What exactly is giving thanks? Giving thanks is about expressing gratitude or showing appreciation for someone or something. 2020 has been a year filled with so much challenge, sadness, hardship and strife that it’s hard to imagine giving thanks to anything or anyone but it’s an important thing to do. Maybe now more than ever there is power and health in giving thanks. So how do you get started? We are going to keep it really simple – just three steps.
1.Set some quiet time aside and make a list of what you are thankful for. Start with the tiniest thing and expand from there. It can be as small as a beautiful sunset or that cup of latte you have each morning or as large as a job or the unconditional love of your partner.
2. More than likely some of the things your grateful for are other people or acts they perform for or with you. Take the time to thank them and let them know what you appreciate. If you want to broaden your scope for gratitude expand this to a stranger as well. It could be that customer service person who spends extra time and effort to help you or the person that holds the door for you when you’re entering the post office.
3. Keep your list and refer to it as needed. This is very helpful for the days when everything seems to go wrong or you’re feeling particularly down. By reviewing the list you’re reminding yourself that there are good things and it will help you to keep a more balanced perspective.
There are people who make gratitude a part of their daily lives. These individuals make a list each day of what they are grateful for. Studies have shown that people who practice gratitude and reflect upon it regularly tend to experience more positive emotions, feel more alive, sleep better and express more compassion and kindness. All of these traits tend to make a person more likable and appreciated.
Scientists have actually been able to document the benefits of gratitude. I really enjoyed reading an article from nutrition-health-and-wellness which outlines scientific studies that define the psychological and physiological benefits of being grateful.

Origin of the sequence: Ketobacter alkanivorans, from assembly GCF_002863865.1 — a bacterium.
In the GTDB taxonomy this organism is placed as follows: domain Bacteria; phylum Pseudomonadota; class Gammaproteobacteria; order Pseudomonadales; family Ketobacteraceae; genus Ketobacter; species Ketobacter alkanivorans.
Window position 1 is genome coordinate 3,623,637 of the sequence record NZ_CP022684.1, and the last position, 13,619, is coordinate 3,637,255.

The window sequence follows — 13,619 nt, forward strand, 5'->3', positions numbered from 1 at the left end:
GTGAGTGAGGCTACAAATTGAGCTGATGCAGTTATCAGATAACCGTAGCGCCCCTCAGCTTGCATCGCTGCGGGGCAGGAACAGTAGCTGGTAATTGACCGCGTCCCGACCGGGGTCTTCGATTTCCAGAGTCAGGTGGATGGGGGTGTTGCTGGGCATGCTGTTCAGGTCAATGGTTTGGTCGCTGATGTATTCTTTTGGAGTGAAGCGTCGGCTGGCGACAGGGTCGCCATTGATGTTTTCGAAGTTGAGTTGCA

Here, five proven reasons why giving thanks is actually good for you.
- Counting your blessings boosts your overall health. Emmons’ and McCullough’s research showed that grateful people had less depression, stress, lower blood pressure, more energy, and greater optimism.
- Daily gratitude can slow down the signs of aging. In older adults, Emmons and McCullough found, a daily practice of gratitude even slowed down some of the effects of neurodegeneration that often occurs as we age.
- Minimize stress. Cortisol aka the “stress hormone,” is generated and can deplete the immune system and raise blood sugar levels. A study conducted at the Institute of HeartMath Research Center in California found that positive emotions like appreciation significantly lowered levels of cortisol.
- Being thankful increases bonding. Research by U.S. psychologists Sara Algoe and Baldwin Way indicates that gratitude also can lead to better relationships. The study highlights the increase in the production of oxytocin, a hormone that supports calm and security relative to relationships.
- Gratefulness is good for the heart and waistline? According to research Emmons cites in his book Gratitude Works!, people with high blood pressure who actively express thankfulness “can achieve up to a 10 percent reduction in systolic blood pressure and decrease their dietary fat intake by up to 20 percent.”
In summary, gratitude is good for you and good for the world around you. This Thanksgiving may not be like others. Maybe we can replace the large family gatherings with some basic gratitude? 2020 is a year in which we can all use some extra kindness and appreciation.
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